Coach Lancaster starts new chapter
Fred Jeter | 6/24/2016, 10:10 a.m.
City League: Coach Lancaster didn’t stop playing when he left VSU. He was MVP in 1974 of the Richmond City Rec League with teammates such as Fred Bibby, the brother of NBA guard Henry Bibby.
All-time Springers: Coach Lancaster’s glittering list of All-Metro Springers started in 1983 with Brian Washington, a brilliant athlete who later played eight NFL seasons.
Metro Players of the Year under Coach Lancaster were J.J. Williams in 1992, Andre Ingram in 2003, Brandon Rozzell who shared the honor with Benedictine’s Ed Davis in 2007 and Jarvis Threatt in 2011.
Although he wasn’t All-Metro, Coach Lancaster lists Jay Threatt, Jarvis’ brother, as “probably the best point guard to ever play around here.”
Overall, Coach Lancaster refers to his decades-long assembly line of talent as “a blessing.”
He downplays his Xs and Os, saying, “tricky plays don’t win games — tricky players do.”
Protégé: Coach Lancaster’s first “name player” was 5-foot-9 Ricky Stokes (about Coach Lancaster’s height), who dazzled three years at Huguenot High before transferring to Highland Springs High.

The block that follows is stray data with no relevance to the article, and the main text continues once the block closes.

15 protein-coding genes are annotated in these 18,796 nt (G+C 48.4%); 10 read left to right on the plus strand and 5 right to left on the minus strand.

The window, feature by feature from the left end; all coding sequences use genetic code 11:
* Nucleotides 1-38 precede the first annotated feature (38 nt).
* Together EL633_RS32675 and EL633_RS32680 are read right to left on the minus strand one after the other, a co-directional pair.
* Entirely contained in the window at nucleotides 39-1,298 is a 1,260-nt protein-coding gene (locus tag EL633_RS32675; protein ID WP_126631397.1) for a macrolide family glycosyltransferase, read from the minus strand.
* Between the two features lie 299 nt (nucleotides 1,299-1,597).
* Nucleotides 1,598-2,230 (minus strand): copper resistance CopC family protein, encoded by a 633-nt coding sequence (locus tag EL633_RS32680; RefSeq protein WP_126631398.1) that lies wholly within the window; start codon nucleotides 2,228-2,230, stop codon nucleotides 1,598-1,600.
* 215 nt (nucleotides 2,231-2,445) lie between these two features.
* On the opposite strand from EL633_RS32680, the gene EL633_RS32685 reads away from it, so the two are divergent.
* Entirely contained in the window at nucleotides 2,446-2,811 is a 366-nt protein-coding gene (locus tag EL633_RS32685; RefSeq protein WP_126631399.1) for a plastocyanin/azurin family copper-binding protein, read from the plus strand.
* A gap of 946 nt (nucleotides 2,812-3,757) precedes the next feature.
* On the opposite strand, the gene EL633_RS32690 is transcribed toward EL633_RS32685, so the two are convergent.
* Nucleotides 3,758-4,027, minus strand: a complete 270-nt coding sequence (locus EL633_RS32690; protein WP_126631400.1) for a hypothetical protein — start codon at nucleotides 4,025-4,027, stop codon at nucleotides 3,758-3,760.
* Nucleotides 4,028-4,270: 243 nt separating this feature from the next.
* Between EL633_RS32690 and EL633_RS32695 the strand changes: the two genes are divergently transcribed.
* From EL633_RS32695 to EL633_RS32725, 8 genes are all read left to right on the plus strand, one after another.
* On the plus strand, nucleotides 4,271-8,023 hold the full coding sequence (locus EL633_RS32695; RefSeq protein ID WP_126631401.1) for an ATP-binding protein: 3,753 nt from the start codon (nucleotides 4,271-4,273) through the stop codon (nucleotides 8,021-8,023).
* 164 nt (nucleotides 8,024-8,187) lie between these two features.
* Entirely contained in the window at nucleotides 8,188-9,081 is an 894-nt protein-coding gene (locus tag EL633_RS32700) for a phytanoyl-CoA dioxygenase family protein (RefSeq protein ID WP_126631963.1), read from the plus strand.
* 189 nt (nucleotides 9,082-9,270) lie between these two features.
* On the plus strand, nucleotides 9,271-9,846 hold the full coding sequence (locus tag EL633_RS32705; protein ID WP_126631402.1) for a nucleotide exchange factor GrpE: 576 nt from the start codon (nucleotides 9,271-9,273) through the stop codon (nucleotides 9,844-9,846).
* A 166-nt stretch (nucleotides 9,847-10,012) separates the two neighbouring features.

Stokes later joined Ralph Sampson at the University of Virginia and is currently associate commissioner of the Mid-American Conference. Stokes also is a former head coach at Virginia Tech and East Carolina University.
No. 1 in Virginia: Highland Springs High won the state Group AAA championship in 2003, beating South Lakes High of Reston 50-35. The Springers repeated in 2007, with a 70-52 victory over George Washington High School of Danville at the Siegel Center. From the 2007 champs, Brandon Rozzell became a top gun for Virginia Commonwealth University’s 2011 Final Four squad.
The beat goes on: Coach Lancaster isn’t exiting with the cupboard bare. Twelve players will return from the last season’s roster at Highland Springs. Expectations for the 2016-17 season are high, as usual.
Coach Lancaster has recommended former player and assistant coach Reggie Tennyson as his successor.